According to a report by Boston Consulting Group (BCG), a global management consulting firm, Nigeria and 44 other countries worldwide are severely exposed to food crisis induced by the Russia-Ukraine war.
The consulting firm said in the report, titled “The War in Ukraine and the Rush to Feed the World,” that it “examined in detail the multiple direct and indirect impacts of the turmoil in Ukraine on global food systems.”
The BCG report, co-authored with Food Systems for the Future, also offered 30 short- and medium-term solutions to help respond to the crisis and strengthen global food systems’ resilience.
It stated that the affected countries, which were primarily concentrated in Africa, South Asia, and Latin America, were global hotspots as they experienced some of the worst effects of the crisis.
According to the BCG report, Nigeria and the other affected countries faced extreme poverty, which was exacerbated by the ongoing economic and social challenges associated with the COVID-19 pandemic.
The report identified additional factors worsening the food crisis, including a heavy reliance on food imports, high import bills, high inflation, a high debt burden, climate risks, and civil unrest.
According to the UN Task Team for the Global Crisis Response Group, an estimated 1.7 billion people, the majority of whom live in developing countries, could face severe food insecurity, higher energy prices, or increased debt burdens.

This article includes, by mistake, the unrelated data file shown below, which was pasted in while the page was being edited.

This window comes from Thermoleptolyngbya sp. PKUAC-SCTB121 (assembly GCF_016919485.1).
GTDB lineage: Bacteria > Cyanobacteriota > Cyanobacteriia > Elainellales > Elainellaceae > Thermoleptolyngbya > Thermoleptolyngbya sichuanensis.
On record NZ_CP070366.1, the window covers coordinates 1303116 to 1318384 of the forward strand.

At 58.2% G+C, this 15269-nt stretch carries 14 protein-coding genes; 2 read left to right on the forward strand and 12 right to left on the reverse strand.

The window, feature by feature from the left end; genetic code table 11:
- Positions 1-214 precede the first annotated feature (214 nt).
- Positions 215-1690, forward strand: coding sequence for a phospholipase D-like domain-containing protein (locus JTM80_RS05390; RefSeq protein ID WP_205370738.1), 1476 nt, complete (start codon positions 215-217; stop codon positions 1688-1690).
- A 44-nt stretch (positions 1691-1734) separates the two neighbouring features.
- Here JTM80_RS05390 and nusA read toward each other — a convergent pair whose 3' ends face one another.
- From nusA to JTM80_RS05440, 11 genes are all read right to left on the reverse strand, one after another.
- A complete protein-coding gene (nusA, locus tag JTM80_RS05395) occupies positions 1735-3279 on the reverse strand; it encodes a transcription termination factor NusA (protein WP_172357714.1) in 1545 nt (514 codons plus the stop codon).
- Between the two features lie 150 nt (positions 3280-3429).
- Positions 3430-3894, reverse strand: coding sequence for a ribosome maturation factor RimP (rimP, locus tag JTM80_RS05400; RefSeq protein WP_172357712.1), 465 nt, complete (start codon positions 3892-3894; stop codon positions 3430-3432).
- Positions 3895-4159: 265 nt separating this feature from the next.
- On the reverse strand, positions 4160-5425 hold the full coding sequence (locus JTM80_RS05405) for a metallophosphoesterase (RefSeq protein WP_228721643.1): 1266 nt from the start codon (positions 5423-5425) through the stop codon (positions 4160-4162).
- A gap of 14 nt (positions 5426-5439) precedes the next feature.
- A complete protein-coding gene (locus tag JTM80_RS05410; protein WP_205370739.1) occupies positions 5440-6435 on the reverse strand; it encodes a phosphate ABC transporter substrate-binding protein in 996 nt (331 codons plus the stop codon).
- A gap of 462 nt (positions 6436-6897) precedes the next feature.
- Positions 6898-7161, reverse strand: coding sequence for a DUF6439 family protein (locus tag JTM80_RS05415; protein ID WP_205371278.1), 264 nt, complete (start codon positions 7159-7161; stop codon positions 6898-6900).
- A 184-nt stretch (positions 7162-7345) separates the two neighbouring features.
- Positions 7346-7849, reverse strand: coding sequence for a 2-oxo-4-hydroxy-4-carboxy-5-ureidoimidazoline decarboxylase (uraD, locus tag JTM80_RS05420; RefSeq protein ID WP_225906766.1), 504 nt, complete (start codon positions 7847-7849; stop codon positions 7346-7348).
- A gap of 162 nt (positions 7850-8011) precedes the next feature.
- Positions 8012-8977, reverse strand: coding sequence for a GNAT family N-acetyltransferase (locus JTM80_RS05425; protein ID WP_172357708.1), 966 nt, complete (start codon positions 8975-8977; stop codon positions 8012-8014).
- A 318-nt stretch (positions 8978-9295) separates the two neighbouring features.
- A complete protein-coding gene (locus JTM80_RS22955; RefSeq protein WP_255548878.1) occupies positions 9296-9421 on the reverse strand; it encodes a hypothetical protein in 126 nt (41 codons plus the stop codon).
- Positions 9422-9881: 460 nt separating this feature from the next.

According to the report, each of these individual factors had a negative impact on people’s ability to feed themselves.
“At the same time, there is an urgent need to address them more holistically and across all sectors in order to reshape our food systems and counteract this humanitarian crisis—and future ones,” it stated.
While commenting on the findings, Stefano Niavas, Managing Director and Partner at BCG Nigeria, stated, “The impact of the Ukraine war on our food systems calls for a critical and immediate review of our budgetary allocation.”
“Currently, Nigeria spends more than 27 times its agricultural allocation on debt service.” With the Ukraine conflict and the lingering challenges of COVID-19, the continent’s average debt-to-GDP ratio is expected to rise from 60% to 70%.
“To mitigate the crisis’s impact on Nigeria’s food systems, the government and all critical stakeholders should ensure the provision of viable seedlings, support the growth of alternative nutritious grains, and drive the adoption of innovative farm practices.” The use of alternative fertilizer sources will help reduce the country’s reliance on food imports.”
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